Back at the top of pitch 4 Morgan set off to my right with the drill and a bag of bolts. He placed a directional anchor and I lowered him 60 rope stretching meters while he checked out the line. From a large ledge system Morgan climbed back up on top rope, cleaning and placing bolts as he went. We had underestimated the climb and roughly half way he ran out of bolts and had to come up and restock before finishing the route.

Morgan was pretty stoked when he was done so I was anxious to check out the line. We traded spots and he lowered me off and I took my turn trying it on top rope. It proved to be the best pitch I have climbed on this wall so far. 50ish meters of sustained climbing on good rock without the frequent ledges which seem to characterize the rest of the climbing we have found there. Although it is probably only around 5.8 in difficulty it is pretty technical slab and it takes a bit of wandering to find the holds that keep the climbing in that range.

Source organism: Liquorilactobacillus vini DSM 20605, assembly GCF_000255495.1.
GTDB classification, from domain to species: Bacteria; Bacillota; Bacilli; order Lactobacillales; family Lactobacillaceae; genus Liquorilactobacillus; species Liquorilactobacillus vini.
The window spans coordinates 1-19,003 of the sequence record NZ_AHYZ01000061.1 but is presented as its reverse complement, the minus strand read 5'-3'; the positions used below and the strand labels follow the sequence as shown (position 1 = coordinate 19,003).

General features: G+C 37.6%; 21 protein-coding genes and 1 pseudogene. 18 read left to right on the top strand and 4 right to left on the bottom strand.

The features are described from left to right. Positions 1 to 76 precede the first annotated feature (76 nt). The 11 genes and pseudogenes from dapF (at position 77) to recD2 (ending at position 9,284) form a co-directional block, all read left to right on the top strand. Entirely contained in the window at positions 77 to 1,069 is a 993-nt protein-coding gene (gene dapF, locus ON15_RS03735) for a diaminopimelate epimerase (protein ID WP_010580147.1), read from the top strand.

It would have been nice to climb the new route from the ground but, with the extra station and broken drill bit it was getting on in the afternoon and we had both climbed all the terrain in the new line. So we decided to head out early and be home in time for supper.

A new topo is available which includes the new line (which Morgan named “Diamond in the Rough”) and the new 5th pitch on Family Jewels. We hope to get out first thing in the spring and make the first pitch of Diamond in the Rough a little more user friendly. As in my previous post, emerald wall can be found right here.


Topo and Update

Hi all. This week I drew up a topo for the new route (Family Jewels 5.10b/5.8) described in last weeks blog post. It can be downloaded here. Also, I realised that neither of the topos for emerald wall include direction to find the cliff: it’s here.

I have been putting some work into the wall. Adding the planks now. This has required a bit of debugging. It has proved a little finicky. It needs everything aligned properly and a good amount of tension in the chain which, I suppose, isn’t surprising. And it is taking a little more torque than I expected to run. So I will either need to use a bigger motor, a lower ratio gear box, or just run at a lower top speed for now. Or maybe just more lube it is really only a little short on torque.

(edited 14Oct2016: topo link now goes to mini guide for Emerald Wall)

Adventure Time: Bolting in the Crowsnest Pass

You know what’s more fun than building climbing equipment? Climbing! Especially putting up new routes or problems.